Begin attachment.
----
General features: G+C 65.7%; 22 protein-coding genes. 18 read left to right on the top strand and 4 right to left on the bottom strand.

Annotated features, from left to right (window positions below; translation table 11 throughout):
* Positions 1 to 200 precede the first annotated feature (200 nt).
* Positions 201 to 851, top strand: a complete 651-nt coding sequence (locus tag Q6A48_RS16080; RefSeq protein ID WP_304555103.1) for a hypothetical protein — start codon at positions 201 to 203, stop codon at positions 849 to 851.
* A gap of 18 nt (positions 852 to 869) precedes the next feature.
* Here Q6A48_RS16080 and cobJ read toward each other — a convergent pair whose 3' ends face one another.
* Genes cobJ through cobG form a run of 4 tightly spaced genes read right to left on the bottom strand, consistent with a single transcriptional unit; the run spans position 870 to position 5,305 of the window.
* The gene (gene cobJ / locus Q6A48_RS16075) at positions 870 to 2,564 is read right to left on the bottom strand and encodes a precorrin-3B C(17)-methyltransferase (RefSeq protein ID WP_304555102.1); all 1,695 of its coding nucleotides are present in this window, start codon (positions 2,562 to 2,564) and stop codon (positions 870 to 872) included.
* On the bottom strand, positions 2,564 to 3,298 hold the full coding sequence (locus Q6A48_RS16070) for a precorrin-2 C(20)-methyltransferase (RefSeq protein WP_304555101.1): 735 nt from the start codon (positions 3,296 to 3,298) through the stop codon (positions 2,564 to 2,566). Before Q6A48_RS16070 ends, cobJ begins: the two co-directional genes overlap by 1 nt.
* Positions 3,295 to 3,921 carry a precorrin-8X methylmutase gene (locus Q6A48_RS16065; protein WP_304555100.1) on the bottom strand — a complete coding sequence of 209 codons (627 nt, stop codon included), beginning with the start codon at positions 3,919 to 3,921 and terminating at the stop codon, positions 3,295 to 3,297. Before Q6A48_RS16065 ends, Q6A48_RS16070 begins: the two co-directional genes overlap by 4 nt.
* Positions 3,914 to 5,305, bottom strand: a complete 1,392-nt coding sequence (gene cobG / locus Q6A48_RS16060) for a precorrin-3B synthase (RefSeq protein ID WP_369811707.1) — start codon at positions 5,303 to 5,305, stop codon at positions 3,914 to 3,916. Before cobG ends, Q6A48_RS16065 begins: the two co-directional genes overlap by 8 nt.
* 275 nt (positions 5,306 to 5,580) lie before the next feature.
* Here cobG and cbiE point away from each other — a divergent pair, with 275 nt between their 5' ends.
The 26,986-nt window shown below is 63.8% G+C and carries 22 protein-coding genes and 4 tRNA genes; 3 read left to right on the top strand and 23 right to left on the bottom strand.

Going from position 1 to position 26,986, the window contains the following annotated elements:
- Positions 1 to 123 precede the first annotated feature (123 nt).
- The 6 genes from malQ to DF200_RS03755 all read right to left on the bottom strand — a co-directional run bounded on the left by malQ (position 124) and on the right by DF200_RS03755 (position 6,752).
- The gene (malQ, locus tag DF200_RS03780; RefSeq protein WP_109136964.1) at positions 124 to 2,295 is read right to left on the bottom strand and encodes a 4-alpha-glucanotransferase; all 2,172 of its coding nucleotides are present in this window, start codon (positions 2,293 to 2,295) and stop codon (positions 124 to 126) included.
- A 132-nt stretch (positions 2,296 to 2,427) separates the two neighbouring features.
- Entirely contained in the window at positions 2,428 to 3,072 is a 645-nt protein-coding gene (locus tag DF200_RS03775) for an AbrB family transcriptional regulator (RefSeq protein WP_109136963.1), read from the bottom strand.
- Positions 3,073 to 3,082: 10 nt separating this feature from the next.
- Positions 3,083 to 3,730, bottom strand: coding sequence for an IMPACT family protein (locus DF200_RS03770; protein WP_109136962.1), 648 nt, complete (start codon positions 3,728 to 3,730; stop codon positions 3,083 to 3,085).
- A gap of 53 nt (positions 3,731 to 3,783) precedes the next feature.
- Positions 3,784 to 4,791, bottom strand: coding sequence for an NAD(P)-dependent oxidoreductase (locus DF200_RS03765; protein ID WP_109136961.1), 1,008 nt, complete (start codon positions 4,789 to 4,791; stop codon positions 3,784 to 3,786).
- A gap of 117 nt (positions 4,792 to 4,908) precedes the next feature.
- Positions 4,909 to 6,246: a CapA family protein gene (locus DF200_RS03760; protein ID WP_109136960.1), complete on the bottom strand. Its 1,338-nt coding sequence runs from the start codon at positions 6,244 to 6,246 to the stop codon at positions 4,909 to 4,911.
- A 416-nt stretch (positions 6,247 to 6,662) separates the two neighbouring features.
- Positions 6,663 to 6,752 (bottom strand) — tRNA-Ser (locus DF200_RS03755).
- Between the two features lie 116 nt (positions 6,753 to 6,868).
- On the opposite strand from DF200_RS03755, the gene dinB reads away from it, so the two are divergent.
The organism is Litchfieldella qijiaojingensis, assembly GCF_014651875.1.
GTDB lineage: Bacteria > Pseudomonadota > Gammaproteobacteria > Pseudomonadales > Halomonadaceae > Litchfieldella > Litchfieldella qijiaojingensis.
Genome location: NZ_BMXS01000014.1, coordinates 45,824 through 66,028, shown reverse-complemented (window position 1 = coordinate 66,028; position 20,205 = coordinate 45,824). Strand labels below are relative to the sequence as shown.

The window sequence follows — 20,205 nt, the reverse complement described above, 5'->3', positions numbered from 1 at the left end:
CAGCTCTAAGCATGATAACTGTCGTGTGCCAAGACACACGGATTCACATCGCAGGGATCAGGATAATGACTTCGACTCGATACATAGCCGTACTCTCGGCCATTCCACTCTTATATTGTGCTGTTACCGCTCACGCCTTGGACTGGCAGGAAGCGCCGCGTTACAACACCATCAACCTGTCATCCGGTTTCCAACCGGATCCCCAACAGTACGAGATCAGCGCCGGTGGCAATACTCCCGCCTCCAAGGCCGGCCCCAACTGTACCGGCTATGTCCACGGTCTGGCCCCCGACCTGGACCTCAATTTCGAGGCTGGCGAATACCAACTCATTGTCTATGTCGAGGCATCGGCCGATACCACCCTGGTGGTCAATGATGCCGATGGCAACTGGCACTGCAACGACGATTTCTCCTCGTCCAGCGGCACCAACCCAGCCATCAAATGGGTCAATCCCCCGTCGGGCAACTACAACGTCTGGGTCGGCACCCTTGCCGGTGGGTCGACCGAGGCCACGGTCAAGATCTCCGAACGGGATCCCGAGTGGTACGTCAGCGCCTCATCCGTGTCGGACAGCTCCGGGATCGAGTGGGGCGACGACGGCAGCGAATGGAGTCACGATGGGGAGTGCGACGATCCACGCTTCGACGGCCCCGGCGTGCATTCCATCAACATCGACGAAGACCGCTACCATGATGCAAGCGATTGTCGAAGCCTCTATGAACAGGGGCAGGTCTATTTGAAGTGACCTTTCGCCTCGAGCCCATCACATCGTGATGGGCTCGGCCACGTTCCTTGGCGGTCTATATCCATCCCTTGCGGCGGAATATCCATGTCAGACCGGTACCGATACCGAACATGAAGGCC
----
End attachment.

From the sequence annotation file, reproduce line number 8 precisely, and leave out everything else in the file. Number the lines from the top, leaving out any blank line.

* The gene (gene cobJ / locus Q6A48_RS16075) at positions 870 to 2,564 is read right to left on the bottom strand and encodes a precorrin-3B C(17)-methyltransferase (RefSeq protein ID WP_304555102.1); all 1,695 of its coding nucleotides are present in this window, start codon (positions 2,562 to 2,564) and stop codon (positions 870 to 872) included.